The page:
Location: Agroecosystems Management ResearchTitle: Amino acid composition and digestible amino acid content in animal protein by-product meals fed to growing pigs
|URRIOLA, PEDRO - University Of Minnesota
|JHA, RAJESH - University Of Hawaii
|THOMSON, JOHN - Evonik Degussa Gmbh
|CURRY, SHELBY - Oak Ridge Institute For Science And Education (ORISE)
|SHURSON, GERALD - University Of Minnesota
Submitted to: Journal of Animal Science
Publication Type: Peer Reviewed Journal
Publication Acceptance Date: 9/11/2019
Publication Date: 11/5/2019
Citation: Kerr, B.J., Urriola, P.E., Jha, R., Thomson, J.E., Curry, S.M., Shurson, G.C. 2019. Amino acid composition and digestible amino acid content in animal protein by-product meals fed to growing pigs. Journal of Animal Science. 97:4540-4547. https://doi.org/10.1093/jas/skz294.
Interpretive Summary: Rendering is a process of grinding, heating, partial separation of fat, and drying of a wide array of inedible animal and carcass tissues, including blood, feathers, muscle, bones, fat, and offal, with the US rendering industry processing over 22 million tons of raw animal components annually. Of the 4.5 million tons of animal derived protein products produced, about 85% are utilized as animal feed ingredients, and is an essential role that the rendering industry plays for achieving environmental and economic sustainability of animal agriculture. Animal protein by-products are concentrated sources of energy, AA, and minerals, which can be an important feedstuff in swine feed formulations depending upon its price relative to competing ingredients, but additional information is needed on their digestible amino acid concentrations. Consequently, the current study was conducted to determine the ileal amino acid digestibility content of animal protein by-products varying in chemical composition. Data from this experiment indicate that the amino acid digestibility of animal protein by-products varied substantially among the animal protein by-products and sources, and that based on these values, animal protein by-product meals can be a valuable source of amino acids in swine feed formulation. This information is important for nutritionists at universities, feed companies, and pig production facilities for the determination of the digestible amino acid value of commonly used animal protein by-products in feed formulations, and provides a basis from which to assess their economic value.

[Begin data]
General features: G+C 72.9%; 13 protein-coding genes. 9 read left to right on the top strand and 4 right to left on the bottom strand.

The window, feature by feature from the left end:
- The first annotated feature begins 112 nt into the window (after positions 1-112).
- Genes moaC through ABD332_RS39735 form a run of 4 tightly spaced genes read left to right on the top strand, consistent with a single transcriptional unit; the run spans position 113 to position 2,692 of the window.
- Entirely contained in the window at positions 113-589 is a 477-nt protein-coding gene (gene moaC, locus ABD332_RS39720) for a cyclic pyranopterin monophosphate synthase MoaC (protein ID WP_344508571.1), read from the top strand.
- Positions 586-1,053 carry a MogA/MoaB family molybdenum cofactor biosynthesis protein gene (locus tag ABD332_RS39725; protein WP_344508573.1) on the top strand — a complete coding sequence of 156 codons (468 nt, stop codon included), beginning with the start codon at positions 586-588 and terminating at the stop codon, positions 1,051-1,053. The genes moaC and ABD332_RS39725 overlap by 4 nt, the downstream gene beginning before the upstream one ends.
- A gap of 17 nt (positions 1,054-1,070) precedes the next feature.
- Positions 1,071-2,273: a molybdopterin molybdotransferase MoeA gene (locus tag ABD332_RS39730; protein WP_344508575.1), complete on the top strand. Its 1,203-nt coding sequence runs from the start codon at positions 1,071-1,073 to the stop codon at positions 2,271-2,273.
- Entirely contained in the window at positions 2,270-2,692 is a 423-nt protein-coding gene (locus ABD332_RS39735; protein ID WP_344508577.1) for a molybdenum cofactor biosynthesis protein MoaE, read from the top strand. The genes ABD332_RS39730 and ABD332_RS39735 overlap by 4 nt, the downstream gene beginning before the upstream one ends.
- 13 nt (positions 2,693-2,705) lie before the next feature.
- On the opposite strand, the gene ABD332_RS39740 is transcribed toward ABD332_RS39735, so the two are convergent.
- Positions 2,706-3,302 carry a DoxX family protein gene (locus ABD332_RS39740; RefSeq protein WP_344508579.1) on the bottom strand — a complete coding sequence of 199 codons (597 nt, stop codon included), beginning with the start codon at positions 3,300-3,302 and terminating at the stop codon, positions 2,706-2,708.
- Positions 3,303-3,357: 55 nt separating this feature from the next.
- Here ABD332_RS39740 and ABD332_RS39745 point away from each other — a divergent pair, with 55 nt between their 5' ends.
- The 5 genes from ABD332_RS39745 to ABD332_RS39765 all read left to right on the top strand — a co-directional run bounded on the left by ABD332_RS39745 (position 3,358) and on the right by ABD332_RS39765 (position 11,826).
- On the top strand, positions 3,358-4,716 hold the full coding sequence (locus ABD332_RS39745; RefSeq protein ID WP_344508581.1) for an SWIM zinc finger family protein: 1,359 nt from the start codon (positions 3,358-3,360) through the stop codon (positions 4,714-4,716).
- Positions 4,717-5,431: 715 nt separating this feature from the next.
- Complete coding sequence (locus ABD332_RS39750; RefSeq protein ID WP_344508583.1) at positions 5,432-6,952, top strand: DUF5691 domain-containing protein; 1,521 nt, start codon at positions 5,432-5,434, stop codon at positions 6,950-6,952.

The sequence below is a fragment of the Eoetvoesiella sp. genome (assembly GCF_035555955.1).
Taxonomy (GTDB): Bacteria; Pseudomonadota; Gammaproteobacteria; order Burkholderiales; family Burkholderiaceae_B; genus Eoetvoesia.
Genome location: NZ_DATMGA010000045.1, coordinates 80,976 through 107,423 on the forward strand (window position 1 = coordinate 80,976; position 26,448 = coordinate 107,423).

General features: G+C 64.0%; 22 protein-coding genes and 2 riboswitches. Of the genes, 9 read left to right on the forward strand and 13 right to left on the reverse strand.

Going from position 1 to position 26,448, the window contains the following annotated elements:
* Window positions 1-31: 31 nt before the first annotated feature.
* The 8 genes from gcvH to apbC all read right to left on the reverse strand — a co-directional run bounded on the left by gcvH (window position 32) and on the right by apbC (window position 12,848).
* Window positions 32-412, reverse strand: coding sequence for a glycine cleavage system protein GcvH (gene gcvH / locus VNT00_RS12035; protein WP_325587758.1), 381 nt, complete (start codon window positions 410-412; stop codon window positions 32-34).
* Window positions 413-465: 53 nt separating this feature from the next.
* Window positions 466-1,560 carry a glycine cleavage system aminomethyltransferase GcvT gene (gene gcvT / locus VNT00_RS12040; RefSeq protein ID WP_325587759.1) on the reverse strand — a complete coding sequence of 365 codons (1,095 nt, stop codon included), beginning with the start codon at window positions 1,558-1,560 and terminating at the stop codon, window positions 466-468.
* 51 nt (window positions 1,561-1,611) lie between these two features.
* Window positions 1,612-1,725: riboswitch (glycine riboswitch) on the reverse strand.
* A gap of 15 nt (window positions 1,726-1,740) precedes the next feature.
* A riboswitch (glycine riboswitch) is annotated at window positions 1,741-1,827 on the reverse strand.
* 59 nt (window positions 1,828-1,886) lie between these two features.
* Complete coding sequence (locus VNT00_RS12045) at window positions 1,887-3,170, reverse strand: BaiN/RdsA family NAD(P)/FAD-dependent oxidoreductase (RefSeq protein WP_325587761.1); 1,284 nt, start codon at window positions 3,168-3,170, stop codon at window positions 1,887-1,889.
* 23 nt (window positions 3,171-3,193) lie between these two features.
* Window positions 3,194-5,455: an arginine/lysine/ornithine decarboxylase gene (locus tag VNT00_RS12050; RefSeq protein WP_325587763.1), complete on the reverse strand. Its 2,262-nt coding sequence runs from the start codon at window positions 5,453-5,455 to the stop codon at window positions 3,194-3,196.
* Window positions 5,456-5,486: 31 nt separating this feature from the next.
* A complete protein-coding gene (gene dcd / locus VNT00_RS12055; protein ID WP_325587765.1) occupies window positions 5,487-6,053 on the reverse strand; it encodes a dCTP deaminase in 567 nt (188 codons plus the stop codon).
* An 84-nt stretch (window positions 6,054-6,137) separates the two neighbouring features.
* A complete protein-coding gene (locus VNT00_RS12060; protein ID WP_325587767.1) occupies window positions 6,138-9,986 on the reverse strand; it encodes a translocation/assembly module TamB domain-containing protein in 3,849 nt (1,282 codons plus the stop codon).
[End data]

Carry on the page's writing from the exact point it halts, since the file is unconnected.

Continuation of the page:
Technical Abstract: An industry survey and an animal experiment were conducted to evaluate the AA compositional variability and standardized ileal digestibility (SID) of AA of animal protein by-products. Animal protein by-product meals (212) were categorized into eight groupings (blood meal, chicken by-product meal, chicken meal, feather meal, meat and bone meal, meat meal, poultry by-product meal, and poultry meal) and analyzed for total AA. Amino acid analysis among (e.g., Lys in blood meal averaged 9.20% compared to 2.31% for feather meal, DM basis) and within (e.g., Lys range of 1.54% in blood meal and 1.44% in feather meal, DM basis) the by-product classifications varied as expected, but on average the total AA values were similar to that reported in the literature. For the determination of the SID of AA, 15 barrows (average initial and final BW of 31.6 and 78.7 kg, respectively) were fitted with a T-cannula in the distal ileum and allotted to 15 diets over fifteen 7-d periods. Pigs were fed a basal diet based on soybean meal and dehulled-degermed corn, 13 diets containing 17.5% animal protein by-product meal to partially replace a portion of the soybean meal and dehulled-degermed corn in the basal diet, or an N-free diet. Values for the apparent ileal AA digestibility of each diet were determined, adjusted to SID based upon the endogenous AA losses determined by feeding the N-free diet, and the SID of AA in each animal protein by-product meal calculated using the difference procedure. The SID of AA varied among (e.g., SID of Lys averaged 91% in chicken meal but 47% in feather meal) and within (e.g., SID of Lys in three meat and bone meals was 80, 71, and 54%) animal protein by-product meals as expected, and were consistent with the literature. Overall, data provides the total and SID of AA for 13 animal protein by-product meals, including data on their variability, which is critical for their use in feed formulation programs.